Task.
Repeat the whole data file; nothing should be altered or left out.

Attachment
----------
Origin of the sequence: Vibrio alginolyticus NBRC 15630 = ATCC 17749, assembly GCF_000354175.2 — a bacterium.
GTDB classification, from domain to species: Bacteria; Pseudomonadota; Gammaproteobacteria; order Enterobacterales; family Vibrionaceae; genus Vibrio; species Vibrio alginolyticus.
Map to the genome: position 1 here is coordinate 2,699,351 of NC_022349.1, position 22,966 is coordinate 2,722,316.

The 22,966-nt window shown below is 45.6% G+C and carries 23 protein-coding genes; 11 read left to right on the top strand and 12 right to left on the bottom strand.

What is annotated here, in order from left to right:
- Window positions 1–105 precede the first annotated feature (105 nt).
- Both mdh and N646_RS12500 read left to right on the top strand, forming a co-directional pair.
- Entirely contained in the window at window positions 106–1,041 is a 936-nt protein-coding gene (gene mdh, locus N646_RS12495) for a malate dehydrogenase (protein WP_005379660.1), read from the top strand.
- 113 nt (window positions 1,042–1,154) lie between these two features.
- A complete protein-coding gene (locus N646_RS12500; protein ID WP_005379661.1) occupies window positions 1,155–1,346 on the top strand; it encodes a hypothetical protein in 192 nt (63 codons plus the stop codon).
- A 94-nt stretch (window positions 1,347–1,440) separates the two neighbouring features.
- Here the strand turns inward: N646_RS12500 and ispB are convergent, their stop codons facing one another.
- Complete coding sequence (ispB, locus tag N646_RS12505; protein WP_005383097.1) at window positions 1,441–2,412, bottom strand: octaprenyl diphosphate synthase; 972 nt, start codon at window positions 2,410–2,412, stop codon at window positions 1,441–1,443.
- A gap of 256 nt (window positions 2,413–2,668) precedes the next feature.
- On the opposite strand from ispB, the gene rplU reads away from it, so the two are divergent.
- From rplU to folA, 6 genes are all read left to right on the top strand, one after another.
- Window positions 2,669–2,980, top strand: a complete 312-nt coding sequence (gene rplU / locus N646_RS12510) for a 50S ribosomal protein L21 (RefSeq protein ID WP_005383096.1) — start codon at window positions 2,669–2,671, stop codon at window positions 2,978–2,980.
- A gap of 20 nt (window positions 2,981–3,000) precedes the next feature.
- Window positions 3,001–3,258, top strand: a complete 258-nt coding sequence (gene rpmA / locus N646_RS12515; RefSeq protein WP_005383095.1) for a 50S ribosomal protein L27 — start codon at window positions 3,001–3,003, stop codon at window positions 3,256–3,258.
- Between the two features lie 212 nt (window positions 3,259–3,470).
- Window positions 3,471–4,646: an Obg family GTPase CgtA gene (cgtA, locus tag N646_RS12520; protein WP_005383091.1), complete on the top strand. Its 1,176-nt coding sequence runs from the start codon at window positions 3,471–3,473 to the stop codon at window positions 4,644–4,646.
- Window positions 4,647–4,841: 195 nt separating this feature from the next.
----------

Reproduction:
Origin of the sequence: Vibrio alginolyticus NBRC 15630 = ATCC 17749, assembly GCF_000354175.2 — a bacterium.
GTDB classification, from domain to species: Bacteria; Pseudomonadota; Gammaproteobacteria; order Enterobacterales; family Vibrionaceae; genus Vibrio; species Vibrio alginolyticus.
Map to the genome: position 1 here is coordinate 2,699,351 of NC_022349.1, position 22,966 is coordinate 2,722,316.

The 22,966-nt window shown below is 45.6% G+C and carries 23 protein-coding genes; 11 read left to right on the top strand and 12 right to left on the bottom strand.

What is annotated here, in order from left to right:
- Window positions 1–105 precede the first annotated feature (105 nt).
- Both mdh and N646_RS12500 read left to right on the top strand, forming a co-directional pair.
- Entirely contained in the window at window positions 106–1,041 is a 936-nt protein-coding gene (gene mdh, locus N646_RS12495) for a malate dehydrogenase (protein WP_005379660.1), read from the top strand.
- 113 nt (window positions 1,042–1,154) lie between these two features.
- A complete protein-coding gene (locus N646_RS12500; protein ID WP_005379661.1) occupies window positions 1,155–1,346 on the top strand; it encodes a hypothetical protein in 192 nt (63 codons plus the stop codon).
- A 94-nt stretch (window positions 1,347–1,440) separates the two neighbouring features.
- Here the strand turns inward: N646_RS12500 and ispB are convergent, their stop codons facing one another.
- Complete coding sequence (ispB, locus tag N646_RS12505; protein WP_005383097.1) at window positions 1,441–2,412, bottom strand: octaprenyl diphosphate synthase; 972 nt, start codon at window positions 2,410–2,412, stop codon at window positions 1,441–1,443.
- A gap of 256 nt (window positions 2,413–2,668) precedes the next feature.
- On the opposite strand from ispB, the gene rplU reads away from it, so the two are divergent.
- From rplU to folA, 6 genes are all read left to right on the top strand, one after another.
- Window positions 2,669–2,980, top strand: a complete 312-nt coding sequence (gene rplU / locus N646_RS12510) for a 50S ribosomal protein L21 (RefSeq protein ID WP_005383096.1) — start codon at window positions 2,669–2,671, stop codon at window positions 2,978–2,980.
- A gap of 20 nt (window positions 2,981–3,000) precedes the next feature.
- Window positions 3,001–3,258, top strand: a complete 258-nt coding sequence (gene rpmA / locus N646_RS12515; RefSeq protein WP_005383095.1) for a 50S ribosomal protein L27 — start codon at window positions 3,001–3,003, stop codon at window positions 3,256–3,258.
- Between the two features lie 212 nt (window positions 3,259–3,470).
- Window positions 3,471–4,646: an Obg family GTPase CgtA gene (cgtA, locus tag N646_RS12520; protein WP_005383091.1), complete on the top strand. Its 1,176-nt coding sequence runs from the start codon at window positions 3,471–3,473 to the stop codon at window positions 4,644–4,646.
- Window positions 4,647–4,841: 195 nt separating this feature from the next.